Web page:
Kanggye

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Kanggye
강계시
Municipal City
Korean transcription(s)
 • Chosongul 강계시
 • Hancha 江界市
 • McCune-Reischauer Kanggye-si
 • Revised Romanization Ganggye-si
Fabrica Procesamiento Madera Kanggye (2).jpg
Kanggye is located in North Korea
Kanggye
Kanggye
Coordinates: 40°58′N 126°36′E / 40.967°N 126.600°E / 40.967; 126.600
Country  North Korea
Region Kwansŏ
Area
 • Total 263.667 km2 (101.802 sq mi)
Population (2008)
 • Total 251,971
 • Dialect P'yŏngan

Kanggye is the provincial capital of Chagang, North Korea and has a population of 209,000. Because of its strategic importance, derived from its topography, it has been of military interest from the time of the Joseon Dynasty (1392-1910).

Geography[edit]

Kanggye is located at the merging point of four rivers, including the Changja River.

Transportation[edit]

Kanggye is a transportation hub, connected to other cities by road, rail and air. It lies at the junction of the Kanggye and Manp'o Lines. In addition, highways connect it to Pyongyang and other locations. The city is located near a military and civilian dual-purpose air station.

Culture[edit]

Kanggye University of Education, Kanggye University of Technology, and the Kanggye University of Medicine are located in the city.

Places of tourist interest include Inphung Pavilion and Mount Ryonhwa.

Industry[edit]

From 1945, the manufacturing industry developed rapidly.

Kanggye has a mining industry producing copper, zinc ore, coal and graphite.

Kanggye hosts one of the main timber processing factories of Chagang province and North Korea.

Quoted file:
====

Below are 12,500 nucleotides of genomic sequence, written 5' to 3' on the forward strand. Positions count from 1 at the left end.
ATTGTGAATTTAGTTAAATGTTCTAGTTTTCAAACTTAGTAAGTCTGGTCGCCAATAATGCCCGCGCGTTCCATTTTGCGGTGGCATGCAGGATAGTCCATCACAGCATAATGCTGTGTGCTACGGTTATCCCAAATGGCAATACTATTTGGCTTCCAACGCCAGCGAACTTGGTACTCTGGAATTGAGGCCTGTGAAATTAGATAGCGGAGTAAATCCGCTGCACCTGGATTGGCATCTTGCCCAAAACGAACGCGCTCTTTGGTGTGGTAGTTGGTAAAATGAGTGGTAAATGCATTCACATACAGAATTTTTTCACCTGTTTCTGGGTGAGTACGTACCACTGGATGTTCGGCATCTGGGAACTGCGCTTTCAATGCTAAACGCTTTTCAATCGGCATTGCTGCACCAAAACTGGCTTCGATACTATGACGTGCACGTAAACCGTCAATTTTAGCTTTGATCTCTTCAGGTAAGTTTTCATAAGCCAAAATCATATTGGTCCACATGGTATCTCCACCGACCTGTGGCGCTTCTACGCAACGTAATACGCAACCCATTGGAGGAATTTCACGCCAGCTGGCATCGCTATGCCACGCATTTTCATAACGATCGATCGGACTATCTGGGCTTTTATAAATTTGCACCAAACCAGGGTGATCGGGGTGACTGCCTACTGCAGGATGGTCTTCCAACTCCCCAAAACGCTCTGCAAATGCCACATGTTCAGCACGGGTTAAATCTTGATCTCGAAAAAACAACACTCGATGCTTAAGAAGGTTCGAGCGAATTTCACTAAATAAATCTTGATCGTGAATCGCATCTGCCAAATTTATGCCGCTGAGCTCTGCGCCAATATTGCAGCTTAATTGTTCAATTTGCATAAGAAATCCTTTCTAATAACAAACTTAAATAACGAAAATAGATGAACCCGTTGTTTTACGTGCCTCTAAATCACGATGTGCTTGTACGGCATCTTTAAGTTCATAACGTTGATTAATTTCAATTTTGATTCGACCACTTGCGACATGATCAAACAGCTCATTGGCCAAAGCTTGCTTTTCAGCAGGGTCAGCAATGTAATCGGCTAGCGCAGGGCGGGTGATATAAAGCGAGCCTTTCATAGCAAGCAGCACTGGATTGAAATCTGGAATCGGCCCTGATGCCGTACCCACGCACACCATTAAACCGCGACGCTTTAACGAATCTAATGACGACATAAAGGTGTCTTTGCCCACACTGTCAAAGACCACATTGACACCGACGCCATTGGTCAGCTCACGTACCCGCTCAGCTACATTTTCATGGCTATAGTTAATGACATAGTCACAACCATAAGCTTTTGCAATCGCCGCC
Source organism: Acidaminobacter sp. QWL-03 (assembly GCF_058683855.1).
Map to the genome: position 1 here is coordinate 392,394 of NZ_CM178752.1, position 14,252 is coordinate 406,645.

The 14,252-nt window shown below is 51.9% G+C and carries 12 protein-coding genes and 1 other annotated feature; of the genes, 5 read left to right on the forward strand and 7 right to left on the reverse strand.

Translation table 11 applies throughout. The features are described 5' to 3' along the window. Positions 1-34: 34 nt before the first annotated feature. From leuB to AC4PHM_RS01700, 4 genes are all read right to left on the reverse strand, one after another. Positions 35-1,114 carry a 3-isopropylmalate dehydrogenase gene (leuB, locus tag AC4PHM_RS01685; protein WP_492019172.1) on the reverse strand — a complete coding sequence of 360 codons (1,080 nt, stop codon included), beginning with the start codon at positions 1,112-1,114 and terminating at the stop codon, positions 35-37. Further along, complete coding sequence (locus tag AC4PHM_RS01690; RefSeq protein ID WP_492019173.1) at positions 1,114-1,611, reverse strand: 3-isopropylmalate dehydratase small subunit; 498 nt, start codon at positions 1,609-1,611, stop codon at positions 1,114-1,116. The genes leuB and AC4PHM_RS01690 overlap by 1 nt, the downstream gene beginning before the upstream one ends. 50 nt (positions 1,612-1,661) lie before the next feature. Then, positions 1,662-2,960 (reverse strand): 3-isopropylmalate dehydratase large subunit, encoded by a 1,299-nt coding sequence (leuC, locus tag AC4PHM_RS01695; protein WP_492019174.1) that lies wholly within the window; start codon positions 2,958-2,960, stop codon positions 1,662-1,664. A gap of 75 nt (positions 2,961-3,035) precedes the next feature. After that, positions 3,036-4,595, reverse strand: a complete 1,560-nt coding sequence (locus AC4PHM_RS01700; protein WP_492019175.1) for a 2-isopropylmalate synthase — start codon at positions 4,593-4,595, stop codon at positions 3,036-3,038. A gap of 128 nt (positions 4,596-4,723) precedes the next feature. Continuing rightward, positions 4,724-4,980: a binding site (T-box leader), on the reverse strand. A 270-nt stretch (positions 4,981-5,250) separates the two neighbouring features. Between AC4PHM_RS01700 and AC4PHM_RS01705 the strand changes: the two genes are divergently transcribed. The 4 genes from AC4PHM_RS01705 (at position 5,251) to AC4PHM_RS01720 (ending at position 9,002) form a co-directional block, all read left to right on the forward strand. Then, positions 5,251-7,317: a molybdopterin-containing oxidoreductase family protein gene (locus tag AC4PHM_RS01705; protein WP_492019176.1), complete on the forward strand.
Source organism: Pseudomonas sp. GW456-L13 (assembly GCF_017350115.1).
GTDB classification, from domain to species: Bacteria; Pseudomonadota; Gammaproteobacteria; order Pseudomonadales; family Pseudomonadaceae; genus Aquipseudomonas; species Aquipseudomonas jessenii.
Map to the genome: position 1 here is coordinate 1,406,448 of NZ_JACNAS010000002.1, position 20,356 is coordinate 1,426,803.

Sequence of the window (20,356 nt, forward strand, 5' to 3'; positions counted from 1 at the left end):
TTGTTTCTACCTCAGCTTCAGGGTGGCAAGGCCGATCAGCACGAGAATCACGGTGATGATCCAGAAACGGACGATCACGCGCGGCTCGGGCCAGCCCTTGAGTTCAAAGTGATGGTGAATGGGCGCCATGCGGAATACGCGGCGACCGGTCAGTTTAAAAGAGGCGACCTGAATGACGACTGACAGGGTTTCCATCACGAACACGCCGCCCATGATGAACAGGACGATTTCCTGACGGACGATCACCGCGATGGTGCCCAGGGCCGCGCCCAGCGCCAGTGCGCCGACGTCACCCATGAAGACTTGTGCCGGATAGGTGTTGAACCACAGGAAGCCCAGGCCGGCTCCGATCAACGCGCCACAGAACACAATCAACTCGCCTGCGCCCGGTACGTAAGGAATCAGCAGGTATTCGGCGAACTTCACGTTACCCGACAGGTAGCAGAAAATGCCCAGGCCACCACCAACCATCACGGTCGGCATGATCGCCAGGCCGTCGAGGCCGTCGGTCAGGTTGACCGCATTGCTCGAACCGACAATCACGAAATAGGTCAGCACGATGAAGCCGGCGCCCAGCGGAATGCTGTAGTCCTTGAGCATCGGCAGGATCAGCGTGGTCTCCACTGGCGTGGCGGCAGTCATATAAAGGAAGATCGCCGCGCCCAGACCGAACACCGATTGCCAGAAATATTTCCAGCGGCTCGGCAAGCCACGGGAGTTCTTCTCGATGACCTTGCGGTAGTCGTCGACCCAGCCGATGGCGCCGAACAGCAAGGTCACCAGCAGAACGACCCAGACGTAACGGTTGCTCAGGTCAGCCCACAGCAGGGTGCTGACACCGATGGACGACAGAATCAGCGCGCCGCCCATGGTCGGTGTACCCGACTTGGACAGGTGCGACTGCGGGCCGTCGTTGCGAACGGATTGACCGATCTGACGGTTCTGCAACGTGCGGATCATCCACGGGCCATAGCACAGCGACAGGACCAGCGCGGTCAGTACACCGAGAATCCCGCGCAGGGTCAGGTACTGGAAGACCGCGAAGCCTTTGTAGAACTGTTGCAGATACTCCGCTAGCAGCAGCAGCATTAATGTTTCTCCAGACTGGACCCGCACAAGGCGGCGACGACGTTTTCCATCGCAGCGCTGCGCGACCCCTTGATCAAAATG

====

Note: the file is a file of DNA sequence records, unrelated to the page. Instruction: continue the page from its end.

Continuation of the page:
Kanggye Timber Processing Factory[edit]

Fabrica Procesamiento Madera Kanggye (3).jpg

Kanggye Timber Processing Factory is a small state-run factory located in Kanggye City. At the start of operations, it produced only two kinds of furniture (dining tables and sterilized chopsticks) through manual labour. Over time it has developed into a comprehensive modernized furniture producer, producing woodwork with a hundred and dozens of modern facilities in production.

Amongst machinery in use are three- and four-faced automatic planes, all-purpose polishers, joining machines, and grooving saws.

Meanwhile the factory has directed an effort into the programme of modernizing the drying job, which is an important part of the woodworking process. By making technical innovations (such as replacing a boiler-induced drying process drying ovens and using fuels other than coal) the factory increased production and lowered manpower.[citation needed]

See also[edit]


Further reading[edit]

  • Dormels, Rainer. North Korea's Cities: Industrial facilities, internal structures and typification. Jimoondang, 2014. ISBN 978-89-6297-167-5

External links[edit]

References[edit]

Coordinates: 40°58′N 126°36′E / 40.967°N 126.600°E / 40.967; 126.600